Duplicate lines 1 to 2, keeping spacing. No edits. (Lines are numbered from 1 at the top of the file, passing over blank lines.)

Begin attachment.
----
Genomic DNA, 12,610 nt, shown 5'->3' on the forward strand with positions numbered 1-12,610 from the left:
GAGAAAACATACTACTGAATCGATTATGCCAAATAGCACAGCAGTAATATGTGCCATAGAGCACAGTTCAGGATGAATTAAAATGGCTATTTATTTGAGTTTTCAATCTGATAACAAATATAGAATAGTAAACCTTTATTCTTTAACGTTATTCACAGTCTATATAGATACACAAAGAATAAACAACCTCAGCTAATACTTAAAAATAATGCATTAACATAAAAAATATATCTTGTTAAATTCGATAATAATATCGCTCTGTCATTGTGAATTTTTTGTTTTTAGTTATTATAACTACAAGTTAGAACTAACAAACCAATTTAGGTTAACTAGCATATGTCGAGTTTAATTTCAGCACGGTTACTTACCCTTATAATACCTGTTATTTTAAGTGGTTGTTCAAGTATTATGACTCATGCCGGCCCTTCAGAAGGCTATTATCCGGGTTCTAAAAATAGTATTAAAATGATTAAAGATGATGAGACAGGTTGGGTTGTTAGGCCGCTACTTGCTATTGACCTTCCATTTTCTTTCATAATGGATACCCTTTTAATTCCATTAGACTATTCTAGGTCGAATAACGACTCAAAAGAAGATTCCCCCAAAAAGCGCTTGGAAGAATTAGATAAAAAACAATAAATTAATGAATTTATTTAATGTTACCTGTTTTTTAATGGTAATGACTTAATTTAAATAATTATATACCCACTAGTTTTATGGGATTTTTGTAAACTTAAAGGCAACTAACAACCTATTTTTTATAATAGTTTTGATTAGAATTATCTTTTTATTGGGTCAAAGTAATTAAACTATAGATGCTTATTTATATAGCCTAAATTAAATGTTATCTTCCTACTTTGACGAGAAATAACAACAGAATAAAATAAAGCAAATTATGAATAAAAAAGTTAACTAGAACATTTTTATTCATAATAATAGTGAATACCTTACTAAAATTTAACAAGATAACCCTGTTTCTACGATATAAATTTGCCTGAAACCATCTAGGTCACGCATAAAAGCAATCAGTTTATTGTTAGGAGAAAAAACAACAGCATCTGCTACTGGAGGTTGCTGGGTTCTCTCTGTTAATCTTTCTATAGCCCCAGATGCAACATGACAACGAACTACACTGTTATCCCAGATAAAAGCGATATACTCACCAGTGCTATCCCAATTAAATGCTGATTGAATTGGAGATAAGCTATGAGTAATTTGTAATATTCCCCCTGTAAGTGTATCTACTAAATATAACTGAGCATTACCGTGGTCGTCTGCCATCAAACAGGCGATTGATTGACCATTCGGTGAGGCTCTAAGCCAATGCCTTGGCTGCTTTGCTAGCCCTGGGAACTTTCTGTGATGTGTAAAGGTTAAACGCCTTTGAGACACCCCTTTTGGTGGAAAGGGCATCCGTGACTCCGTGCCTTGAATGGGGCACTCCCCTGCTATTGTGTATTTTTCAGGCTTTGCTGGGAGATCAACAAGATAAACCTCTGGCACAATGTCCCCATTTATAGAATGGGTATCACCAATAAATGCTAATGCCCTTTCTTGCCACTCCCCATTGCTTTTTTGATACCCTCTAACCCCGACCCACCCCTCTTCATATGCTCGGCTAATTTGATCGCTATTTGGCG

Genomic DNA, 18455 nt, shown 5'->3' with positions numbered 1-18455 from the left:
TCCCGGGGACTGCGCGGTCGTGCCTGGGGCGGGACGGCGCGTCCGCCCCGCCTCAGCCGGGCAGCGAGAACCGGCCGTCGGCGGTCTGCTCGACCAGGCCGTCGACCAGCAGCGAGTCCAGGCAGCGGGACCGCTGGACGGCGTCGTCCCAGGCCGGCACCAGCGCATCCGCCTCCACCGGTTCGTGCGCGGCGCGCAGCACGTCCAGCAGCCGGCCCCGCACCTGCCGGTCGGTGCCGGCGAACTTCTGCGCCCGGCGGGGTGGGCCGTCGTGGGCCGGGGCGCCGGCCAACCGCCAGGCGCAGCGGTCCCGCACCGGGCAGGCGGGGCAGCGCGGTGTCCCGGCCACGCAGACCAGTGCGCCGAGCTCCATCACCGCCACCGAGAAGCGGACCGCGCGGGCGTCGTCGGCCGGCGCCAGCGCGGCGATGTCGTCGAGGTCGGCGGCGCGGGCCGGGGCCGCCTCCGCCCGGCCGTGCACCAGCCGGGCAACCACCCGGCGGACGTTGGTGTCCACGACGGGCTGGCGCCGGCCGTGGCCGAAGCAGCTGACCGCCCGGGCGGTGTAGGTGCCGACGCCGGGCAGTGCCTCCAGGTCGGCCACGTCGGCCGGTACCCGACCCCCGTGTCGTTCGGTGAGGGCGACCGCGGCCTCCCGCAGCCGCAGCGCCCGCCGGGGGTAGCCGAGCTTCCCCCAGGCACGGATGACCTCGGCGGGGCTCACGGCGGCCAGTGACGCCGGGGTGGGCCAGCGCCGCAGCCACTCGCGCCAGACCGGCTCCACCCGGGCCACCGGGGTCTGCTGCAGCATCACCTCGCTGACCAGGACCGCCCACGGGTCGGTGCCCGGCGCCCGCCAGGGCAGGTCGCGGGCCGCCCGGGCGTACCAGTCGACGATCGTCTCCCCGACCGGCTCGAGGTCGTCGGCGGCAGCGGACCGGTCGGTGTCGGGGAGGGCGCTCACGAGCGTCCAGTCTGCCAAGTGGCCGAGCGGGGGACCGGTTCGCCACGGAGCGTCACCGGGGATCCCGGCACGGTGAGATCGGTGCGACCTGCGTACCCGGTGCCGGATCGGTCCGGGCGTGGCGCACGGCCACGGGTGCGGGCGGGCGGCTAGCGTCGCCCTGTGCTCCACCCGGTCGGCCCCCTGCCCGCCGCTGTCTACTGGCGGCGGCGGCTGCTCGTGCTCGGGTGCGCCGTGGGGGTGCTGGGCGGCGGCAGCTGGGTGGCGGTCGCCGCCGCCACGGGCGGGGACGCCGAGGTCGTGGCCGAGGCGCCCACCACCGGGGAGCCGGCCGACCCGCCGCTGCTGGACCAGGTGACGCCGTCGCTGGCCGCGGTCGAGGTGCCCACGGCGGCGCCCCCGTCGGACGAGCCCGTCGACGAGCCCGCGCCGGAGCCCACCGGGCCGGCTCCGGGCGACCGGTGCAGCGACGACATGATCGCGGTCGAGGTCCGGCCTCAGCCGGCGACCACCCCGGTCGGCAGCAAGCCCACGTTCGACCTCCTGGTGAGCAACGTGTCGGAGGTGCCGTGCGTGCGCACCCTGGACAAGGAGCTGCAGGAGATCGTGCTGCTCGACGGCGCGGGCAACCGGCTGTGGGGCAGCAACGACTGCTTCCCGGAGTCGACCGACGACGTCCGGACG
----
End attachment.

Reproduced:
Genomic DNA, 12,610 nt, shown 5'->3' on the forward strand with positions numbered 1-12,610 from the left:
GAGAAAACATACTACTGAATCGATTATGCCAAATAGCACAGCAGTAATATGTGCCATAGAGCACAGTTCAGGATGAATTAAAATGGCTATTTATTTGAGTTTTCAATCTGATAACAAATATAGAATAGTAAACCTTTATTCTTTAACGTTATTCACAGTCTATATAGATACACAAAGAATAAACAACCTCAGCTAATACTTAAAAATAATGCATTAACATAAAAAATATATCTTGTTAAATTCGATAATAATATCGCTCTGTCATTGTGAATTTTTTGTTTTTAGTTATTATAACTACAAGTTAGAACTAACAAACCAATTTAGGTTAACTAGCATATGTCGAGTTTAATTTCAGCACGGTTACTTACCCTTATAATACCTGTTATTTTAAGTGGTTGTTCAAGTATTATGACTCATGCCGGCCCTTCAGAAGGCTATTATCCGGGTTCTAAAAATAGTATTAAAATGATTAAAGATGATGAGACAGGTTGGGTTGTTAGGCCGCTACTTGCTATTGACCTTCCATTTTCTTTCATAATGGATACCCTTTTAATTCCATTAGACTATTCTAGGTCGAATAACGACTCAAAAGAAGATTCCCCCAAAAAGCGCTTGGAAGAATTAGATAAAAAACAATAAATTAATGAATTTATTTAATGTTACCTGTTTTTTAATGGTAATGACTTAATTTAAATAATTATATACCCACTAGTTTTATGGGATTTTTGTAAACTTAAAGGCAACTAACAACCTATTTTTTATAATAGTTTTGATTAGAATTATCTTTTTATTGGGTCAAAGTAATTAAACTATAGATGCTTATTTATATAGCCTAAATTAAATGTTATCTTCCTACTTTGACGAGAAATAACAACAGAATAAAATAAAGCAAATTATGAATAAAAAAGTTAACTAGAACATTTTTATTCATAATAATAGTGAATACCTTACTAAAATTTAACAAGATAACCCTGTTTCTACGATATAAATTTGCCTGAAACCATCTAGGTCACGCATAAAAGCAATCAGTTTATTGTTAGGAGAAAAAACAACAGCATCTGCTACTGGAGGTTGCTGGGTTCTCTCTGTTAATCTTTCTATAGCCCCAGATGCAACATGACAACGAACTACACTGTTATCCCAGATAAAAGCGATATACTCACCAGTGCTATCCCAATTAAATGCTGATTGAATTGGAGATAAGCTATGAGTAATTTGTAATATTCCCCCTGTAAGTGTATCTACTAAATATAACTGAGCATTACCGTGGTCGTCTGCCATCAAACAGGCGATTGATTGACCATTCGGTGAGGCTCTAAGCCAATGCCTTGGCTGCTTTGCTAGCCCTGGGAACTTTCTGTGATGTGTAAAGGTTAAACGCCTTTGAGACACCCCTTTTGGTGGAAAGGGCATCCGTGACTCCGTGCCTTGAATGGGGCACTCCCCTGCTATTGTGTATTTTTCAGGCTTTGCTGGGAGATCAACAAGATAAACCTCTGGCACAATGTCCCCATTTATAGAATGGGTATCACCAATAAATGCTAATGCCCTTTCTTGCCACTCCCCATTGCTTTTTTGATACCCTCTAACCCCGACCCACCCCTCTTCATATGCTCGGCTAATTTGATCGCTATTTGGCG